‘Big Challenges’

Total bank lending in Spain, the euro area’s fourth-largest economy, has dropped 21 percent since 2008, according to the Bank of Spain. While November saw the first month-on-month increase since March, up 0.2 percent on October, it nevertheless represents an annual fall of 13 percent.

Spain, which on Jan. 23 exited its 41 billion euro ($56 billion) European bailout program that helped recapitalize it banks, is battling the second-highest unemployment rate in the euro region. Spain’s National Statistics Institute said on Jan. 23 that the country’s unemployment rate was 26.03 percent in the final three months of the year, the sixth straight quarter it has been above 25 percent.

The Spanish economy still faced “big challenges,” European Union Economic and Monetary Affairs Commissioner Olli Rehn told El Pais on Jan. 23, and needs more than a decade to recover.

Lending remains weak elsewhere as well. Loans from banks in Portugal, which was forced into a 78 billion-euro bailout in 2011, fell 6.9 percent in November from the year before, its central bank reported on Jan. 22. In France, the euro area’s second largest economy, the annual growth rate of loans to firms remained sluggish, at 0.3 percent in November, after a decline of 0.1 percent in October, the Bank of France, said on Jan. 8.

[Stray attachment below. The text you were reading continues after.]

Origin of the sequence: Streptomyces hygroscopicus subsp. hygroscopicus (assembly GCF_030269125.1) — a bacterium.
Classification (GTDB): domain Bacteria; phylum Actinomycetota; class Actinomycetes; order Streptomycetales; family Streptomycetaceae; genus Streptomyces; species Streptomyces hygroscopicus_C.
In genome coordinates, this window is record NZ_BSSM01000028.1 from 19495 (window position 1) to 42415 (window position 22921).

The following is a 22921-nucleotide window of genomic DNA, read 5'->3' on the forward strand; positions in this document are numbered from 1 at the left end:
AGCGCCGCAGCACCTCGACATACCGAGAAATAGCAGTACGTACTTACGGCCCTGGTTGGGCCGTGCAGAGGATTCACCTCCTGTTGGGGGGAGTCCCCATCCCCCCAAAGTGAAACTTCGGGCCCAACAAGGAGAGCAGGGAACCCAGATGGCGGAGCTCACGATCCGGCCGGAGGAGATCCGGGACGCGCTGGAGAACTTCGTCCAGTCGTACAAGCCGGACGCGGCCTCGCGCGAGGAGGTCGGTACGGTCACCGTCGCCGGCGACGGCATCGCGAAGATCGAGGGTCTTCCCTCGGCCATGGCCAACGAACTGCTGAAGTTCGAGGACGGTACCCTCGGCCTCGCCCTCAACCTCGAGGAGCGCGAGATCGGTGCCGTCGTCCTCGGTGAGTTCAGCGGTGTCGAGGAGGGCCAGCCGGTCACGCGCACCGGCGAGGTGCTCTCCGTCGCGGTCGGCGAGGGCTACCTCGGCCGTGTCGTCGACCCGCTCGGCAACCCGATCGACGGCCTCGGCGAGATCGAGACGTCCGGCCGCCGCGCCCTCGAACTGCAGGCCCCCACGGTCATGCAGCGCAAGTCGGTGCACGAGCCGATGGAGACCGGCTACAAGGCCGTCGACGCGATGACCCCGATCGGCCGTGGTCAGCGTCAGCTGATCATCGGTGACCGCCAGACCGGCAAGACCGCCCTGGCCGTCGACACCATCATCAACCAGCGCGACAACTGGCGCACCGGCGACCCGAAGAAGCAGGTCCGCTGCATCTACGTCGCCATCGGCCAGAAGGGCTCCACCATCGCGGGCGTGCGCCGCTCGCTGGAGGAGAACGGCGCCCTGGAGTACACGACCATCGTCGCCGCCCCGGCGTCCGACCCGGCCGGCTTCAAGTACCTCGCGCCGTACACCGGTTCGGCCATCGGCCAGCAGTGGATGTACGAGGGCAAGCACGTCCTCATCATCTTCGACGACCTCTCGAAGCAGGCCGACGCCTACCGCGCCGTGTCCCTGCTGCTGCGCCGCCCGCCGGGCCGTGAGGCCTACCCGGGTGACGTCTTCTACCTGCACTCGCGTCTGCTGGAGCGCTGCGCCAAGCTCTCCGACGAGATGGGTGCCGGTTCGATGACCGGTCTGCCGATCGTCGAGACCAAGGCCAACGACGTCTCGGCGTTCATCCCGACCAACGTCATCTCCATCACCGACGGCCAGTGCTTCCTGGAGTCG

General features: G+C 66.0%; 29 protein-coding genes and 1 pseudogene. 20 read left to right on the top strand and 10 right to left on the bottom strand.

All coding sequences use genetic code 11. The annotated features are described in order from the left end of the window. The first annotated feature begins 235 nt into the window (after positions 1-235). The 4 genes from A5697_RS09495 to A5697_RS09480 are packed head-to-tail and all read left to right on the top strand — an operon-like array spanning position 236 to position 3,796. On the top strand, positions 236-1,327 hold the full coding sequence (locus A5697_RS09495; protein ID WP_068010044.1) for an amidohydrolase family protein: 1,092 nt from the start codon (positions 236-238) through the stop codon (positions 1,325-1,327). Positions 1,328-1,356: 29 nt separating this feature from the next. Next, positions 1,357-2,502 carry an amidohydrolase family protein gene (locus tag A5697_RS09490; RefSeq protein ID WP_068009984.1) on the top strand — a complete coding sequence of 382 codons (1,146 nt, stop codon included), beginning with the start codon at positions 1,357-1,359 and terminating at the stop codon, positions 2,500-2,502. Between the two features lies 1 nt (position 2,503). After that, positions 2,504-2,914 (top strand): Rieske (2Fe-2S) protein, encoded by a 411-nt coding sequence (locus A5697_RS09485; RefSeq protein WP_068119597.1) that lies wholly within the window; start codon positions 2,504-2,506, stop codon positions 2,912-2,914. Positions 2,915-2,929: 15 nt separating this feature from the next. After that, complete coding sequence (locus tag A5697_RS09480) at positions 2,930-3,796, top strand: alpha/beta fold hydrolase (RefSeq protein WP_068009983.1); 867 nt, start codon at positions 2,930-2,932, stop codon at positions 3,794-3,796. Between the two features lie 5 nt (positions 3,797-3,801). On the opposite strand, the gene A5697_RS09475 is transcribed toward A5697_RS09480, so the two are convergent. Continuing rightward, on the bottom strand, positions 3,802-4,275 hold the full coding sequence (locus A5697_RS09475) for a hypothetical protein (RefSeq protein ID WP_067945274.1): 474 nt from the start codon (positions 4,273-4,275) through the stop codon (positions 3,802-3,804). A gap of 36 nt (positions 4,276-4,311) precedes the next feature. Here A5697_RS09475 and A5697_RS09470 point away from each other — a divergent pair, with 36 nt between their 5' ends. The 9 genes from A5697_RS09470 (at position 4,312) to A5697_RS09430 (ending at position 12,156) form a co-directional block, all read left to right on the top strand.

Italian companies are also seeing little benefit from the financial-market gains. In the three months ending in November 2013, bank lending to firms contracted 8.4 percent compared with the same time the previous year, the Bank of Italy said in it January bulletin.

There will be a “gradual improvement” in bank lending “due to the improvement in the economic situation,” ECB Executive Board member Benoit Coeure, said in a Bloomberg News interview on Jan. 15. “Also, risk being reduced in stressed economies and ongoing structural reform should have an impact on credit spreads.”

The dearth of credit is also curbing investment. Italian firms’ spending on capital goods declined by 1.2 percent in the third quarter of 2013 compared with the previous quarter, according to the Bank of Italy. Purchases of machinery and equipment fell 1.1 percent in the third quarter after a 0.2 percent decline in the previous three months.

“The healing has barely started,” Ashoka Mody, the former head of the International Monetary Fund’s research and European departments, said in Brussels on Jan. 21. “A reversal of some of the optimism is still possible.”

For now, optimism is the market rule. According to 57 percent of the investors, analysts, and traders who are Bloomberg subscribers polled last week, Europe’s bond markets have ceased deteriorating. That is the first time in two years of being asked that a majority has backed the view that the debt crisis is over.

“Green shoots are clearly visible,” Rehn said at a conference in Brussels on Jan. 21. “But fragilities remain.”